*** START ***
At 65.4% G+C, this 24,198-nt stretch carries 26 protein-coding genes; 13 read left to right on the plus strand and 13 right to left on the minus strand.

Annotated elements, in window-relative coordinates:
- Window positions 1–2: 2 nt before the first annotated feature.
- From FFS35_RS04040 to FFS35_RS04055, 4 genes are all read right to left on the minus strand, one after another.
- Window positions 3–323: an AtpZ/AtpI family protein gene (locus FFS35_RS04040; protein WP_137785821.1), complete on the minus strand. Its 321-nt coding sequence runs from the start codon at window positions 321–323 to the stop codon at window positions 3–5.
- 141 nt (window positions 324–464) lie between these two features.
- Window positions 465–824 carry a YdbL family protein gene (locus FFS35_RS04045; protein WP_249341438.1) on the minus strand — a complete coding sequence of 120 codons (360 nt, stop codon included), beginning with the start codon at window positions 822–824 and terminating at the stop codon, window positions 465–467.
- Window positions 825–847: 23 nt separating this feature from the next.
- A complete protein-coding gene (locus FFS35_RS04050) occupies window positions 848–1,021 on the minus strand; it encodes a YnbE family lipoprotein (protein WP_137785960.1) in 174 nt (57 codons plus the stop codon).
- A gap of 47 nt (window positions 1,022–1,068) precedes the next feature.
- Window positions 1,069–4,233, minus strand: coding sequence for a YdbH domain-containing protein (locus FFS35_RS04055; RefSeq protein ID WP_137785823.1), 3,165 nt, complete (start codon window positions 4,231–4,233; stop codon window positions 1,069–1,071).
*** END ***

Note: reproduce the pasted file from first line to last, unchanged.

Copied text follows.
At 65.4% G+C, this 24,198-nt stretch carries 26 protein-coding genes; 13 read left to right on the plus strand and 13 right to left on the minus strand.

Annotated elements, in window-relative coordinates:
- Window positions 1–2: 2 nt before the first annotated feature.
- From FFS35_RS04040 to FFS35_RS04055, 4 genes are all read right to left on the minus strand, one after another.
- Window positions 3–323: an AtpZ/AtpI family protein gene (locus FFS35_RS04040; protein WP_137785821.1), complete on the minus strand. Its 321-nt coding sequence runs from the start codon at window positions 321–323 to the stop codon at window positions 3–5.
- 141 nt (window positions 324–464) lie between these two features.
- Window positions 465–824 carry a YdbL family protein gene (locus FFS35_RS04045; protein WP_249341438.1) on the minus strand — a complete coding sequence of 120 codons (360 nt, stop codon included), beginning with the start codon at window positions 822–824 and terminating at the stop codon, window positions 465–467.
- Window positions 825–847: 23 nt separating this feature from the next.
- A complete protein-coding gene (locus FFS35_RS04050) occupies window positions 848–1,021 on the minus strand; it encodes a YnbE family lipoprotein (protein WP_137785960.1) in 174 nt (57 codons plus the stop codon).
- A gap of 47 nt (window positions 1,022–1,068) precedes the next feature.
- Window positions 1,069–4,233, minus strand: coding sequence for a YdbH domain-containing protein (locus FFS35_RS04055; RefSeq protein ID WP_137785823.1), 3,165 nt, complete (start codon window positions 4,231–4,233; stop codon window positions 1,069–1,071).